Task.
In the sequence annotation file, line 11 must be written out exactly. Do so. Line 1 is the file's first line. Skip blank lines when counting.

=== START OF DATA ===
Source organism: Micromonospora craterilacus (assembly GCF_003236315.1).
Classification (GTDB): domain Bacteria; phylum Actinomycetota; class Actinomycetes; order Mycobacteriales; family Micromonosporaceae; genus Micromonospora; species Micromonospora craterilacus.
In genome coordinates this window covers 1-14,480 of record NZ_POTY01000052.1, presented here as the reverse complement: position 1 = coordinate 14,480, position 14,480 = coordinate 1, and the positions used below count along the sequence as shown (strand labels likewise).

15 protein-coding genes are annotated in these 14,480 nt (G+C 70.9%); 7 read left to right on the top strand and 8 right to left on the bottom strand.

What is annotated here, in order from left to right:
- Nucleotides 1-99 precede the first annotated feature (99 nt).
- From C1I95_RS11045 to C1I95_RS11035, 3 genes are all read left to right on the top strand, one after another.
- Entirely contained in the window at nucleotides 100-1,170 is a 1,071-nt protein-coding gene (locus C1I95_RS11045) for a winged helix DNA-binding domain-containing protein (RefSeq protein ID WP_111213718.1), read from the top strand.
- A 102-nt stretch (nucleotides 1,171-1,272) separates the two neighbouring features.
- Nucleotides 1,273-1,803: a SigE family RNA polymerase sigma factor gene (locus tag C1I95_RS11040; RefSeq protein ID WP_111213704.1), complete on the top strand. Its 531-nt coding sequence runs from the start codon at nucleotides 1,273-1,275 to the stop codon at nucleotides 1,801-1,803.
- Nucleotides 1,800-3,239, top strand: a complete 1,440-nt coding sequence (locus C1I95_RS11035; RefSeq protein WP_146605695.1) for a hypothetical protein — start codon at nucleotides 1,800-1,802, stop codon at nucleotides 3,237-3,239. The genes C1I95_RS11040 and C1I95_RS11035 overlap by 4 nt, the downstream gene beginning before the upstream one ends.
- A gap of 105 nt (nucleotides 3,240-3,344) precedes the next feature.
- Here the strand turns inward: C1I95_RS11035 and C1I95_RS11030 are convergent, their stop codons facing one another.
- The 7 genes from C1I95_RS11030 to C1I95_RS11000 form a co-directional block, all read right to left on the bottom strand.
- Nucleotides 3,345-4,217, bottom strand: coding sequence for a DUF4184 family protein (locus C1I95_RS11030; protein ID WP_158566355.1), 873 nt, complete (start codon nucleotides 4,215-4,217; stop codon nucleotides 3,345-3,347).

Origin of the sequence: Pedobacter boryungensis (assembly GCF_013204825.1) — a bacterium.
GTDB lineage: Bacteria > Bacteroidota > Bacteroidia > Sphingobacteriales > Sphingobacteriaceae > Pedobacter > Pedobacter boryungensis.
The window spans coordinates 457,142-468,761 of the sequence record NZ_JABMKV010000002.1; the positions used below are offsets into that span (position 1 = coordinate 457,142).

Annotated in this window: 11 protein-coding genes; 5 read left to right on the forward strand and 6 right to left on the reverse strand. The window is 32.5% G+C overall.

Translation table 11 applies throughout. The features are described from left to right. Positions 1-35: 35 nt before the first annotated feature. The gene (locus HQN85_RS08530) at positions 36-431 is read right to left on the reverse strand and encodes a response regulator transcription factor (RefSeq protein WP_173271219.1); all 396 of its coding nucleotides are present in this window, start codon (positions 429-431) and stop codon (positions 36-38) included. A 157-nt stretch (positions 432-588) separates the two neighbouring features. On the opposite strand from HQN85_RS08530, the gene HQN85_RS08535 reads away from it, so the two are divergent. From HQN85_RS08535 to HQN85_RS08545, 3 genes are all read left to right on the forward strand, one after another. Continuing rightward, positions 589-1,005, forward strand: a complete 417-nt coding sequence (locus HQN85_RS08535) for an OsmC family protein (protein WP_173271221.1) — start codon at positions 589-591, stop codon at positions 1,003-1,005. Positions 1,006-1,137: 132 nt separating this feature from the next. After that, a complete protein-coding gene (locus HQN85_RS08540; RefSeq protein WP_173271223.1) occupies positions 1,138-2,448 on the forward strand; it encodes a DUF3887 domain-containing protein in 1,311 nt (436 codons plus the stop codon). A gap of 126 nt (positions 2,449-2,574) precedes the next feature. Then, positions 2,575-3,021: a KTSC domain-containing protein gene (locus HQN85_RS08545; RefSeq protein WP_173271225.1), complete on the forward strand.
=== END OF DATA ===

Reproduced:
- Nucleotides 1,800-3,239, top strand: a complete 1,440-nt coding sequence (locus C1I95_RS11035; RefSeq protein WP_146605695.1) for a hypothetical protein — start codon at nucleotides 1,800-1,802, stop codon at nucleotides 3,237-3,239. The genes C1I95_RS11040 and C1I95_RS11035 overlap by 4 nt, the downstream gene beginning before the upstream one ends.